In less than a month, 2,000 young adults from around the world will gather in Brazil for MAGIS 2013, a Jesuit-sponsored immersion experience leading up to World Youth Day. Jesuit Father Mike Rogers, the national coordinator for MAGIS, says that anticipation has been building since Pope Francis, a Jesuit from Latin America, was elected in March. “Right now Brazil is expecting two and a half million registrations for World Youth Day and as many as five million to show up for his Mass,” says Fr. Rogers.
Jesuit pilgrims will gather in Salvador da Bahia, Brazil, on July 12 before breaking into groups to travel to numerous locations in Brazil, including the mountains near the Amazon River, the Brazilian Museum of Music in São Paulo and the Iguazu Falls, made famous in the 1986 movie “The Mission.”
According to Fr. Rogers, programs will focus on Brazil’s environment, learning about the different religions of Brazil and service projects in and around Rio de Janeiro, as well as pilgrimage opportunities.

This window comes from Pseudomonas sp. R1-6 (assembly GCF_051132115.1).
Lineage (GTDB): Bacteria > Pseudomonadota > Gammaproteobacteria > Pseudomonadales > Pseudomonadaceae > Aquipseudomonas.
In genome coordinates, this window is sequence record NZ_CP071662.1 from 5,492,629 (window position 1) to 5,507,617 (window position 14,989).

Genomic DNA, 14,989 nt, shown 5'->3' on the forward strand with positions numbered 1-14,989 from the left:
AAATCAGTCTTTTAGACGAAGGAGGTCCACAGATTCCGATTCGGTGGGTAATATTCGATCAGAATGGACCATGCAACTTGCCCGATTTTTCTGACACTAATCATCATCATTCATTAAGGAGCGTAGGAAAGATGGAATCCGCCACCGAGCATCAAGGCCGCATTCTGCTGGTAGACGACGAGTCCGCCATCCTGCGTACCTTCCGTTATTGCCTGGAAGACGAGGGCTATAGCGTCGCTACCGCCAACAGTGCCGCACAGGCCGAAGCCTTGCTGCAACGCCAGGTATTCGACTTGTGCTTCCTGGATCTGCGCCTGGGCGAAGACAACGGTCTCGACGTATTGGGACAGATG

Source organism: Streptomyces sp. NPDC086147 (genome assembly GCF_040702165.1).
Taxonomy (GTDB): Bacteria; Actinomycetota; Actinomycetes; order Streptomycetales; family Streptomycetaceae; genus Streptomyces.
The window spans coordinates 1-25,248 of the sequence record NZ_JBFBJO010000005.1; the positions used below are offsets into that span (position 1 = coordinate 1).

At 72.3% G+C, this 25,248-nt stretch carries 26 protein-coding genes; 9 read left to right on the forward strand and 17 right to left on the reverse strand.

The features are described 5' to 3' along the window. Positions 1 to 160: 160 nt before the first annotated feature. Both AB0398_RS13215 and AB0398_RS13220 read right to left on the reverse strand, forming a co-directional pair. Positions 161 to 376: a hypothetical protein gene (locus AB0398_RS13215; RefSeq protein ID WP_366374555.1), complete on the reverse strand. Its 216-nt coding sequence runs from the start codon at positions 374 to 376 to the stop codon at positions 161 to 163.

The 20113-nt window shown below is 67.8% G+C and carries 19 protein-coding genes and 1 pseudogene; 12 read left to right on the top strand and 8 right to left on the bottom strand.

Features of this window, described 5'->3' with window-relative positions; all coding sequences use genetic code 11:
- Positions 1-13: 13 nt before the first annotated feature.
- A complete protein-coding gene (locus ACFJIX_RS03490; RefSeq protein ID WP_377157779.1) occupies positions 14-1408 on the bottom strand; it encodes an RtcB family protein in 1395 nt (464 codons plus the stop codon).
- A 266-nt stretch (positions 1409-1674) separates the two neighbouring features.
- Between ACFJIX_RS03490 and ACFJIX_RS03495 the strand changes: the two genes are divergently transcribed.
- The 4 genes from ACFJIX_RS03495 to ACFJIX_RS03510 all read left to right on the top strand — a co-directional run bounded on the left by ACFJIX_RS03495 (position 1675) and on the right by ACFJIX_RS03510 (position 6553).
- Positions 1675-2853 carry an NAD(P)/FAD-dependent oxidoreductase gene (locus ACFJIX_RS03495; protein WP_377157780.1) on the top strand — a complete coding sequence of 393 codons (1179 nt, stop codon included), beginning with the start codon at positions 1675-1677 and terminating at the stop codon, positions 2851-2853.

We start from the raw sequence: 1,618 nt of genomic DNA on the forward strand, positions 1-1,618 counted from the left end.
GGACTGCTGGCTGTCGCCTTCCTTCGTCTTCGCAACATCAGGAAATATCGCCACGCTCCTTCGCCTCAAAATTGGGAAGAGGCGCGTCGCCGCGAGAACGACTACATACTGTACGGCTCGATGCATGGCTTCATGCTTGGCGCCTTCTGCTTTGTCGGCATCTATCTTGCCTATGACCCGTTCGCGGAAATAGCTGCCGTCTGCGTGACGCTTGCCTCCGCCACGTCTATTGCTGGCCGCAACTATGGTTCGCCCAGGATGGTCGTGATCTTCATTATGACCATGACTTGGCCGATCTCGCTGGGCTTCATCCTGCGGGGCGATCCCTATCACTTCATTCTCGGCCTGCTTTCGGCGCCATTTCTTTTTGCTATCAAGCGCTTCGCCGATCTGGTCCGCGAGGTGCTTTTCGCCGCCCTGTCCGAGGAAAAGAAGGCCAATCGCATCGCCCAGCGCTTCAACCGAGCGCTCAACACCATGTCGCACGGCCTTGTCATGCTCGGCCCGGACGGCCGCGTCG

Among the MAGIS pilgrims will be 200 college students from the United States, representing over half of the U.S. Jesuit colleges and universities, including Boston College, Canisius College, College of the Holy Cross, Fairfield University, Fordham University, Georgetown University, Gonzaga University, Loyola Marymount University, Loyola University Chicago, Santa Clara University, Seattle University, Saint Joseph’s University and University of Scranton.
The group of 15 students, alumni and staff that will attend MAGIS from Seattle University told The Jesuit Post they are looking forward to experiencing their shared faith with people from around the world and praying with people from all kinds of backgrounds. They’re also excited about engaging in service during the MAGIS portion of the pilgrimage and “being around people who share [Jesuit] ideals of social justice,” says alum Andy Giron.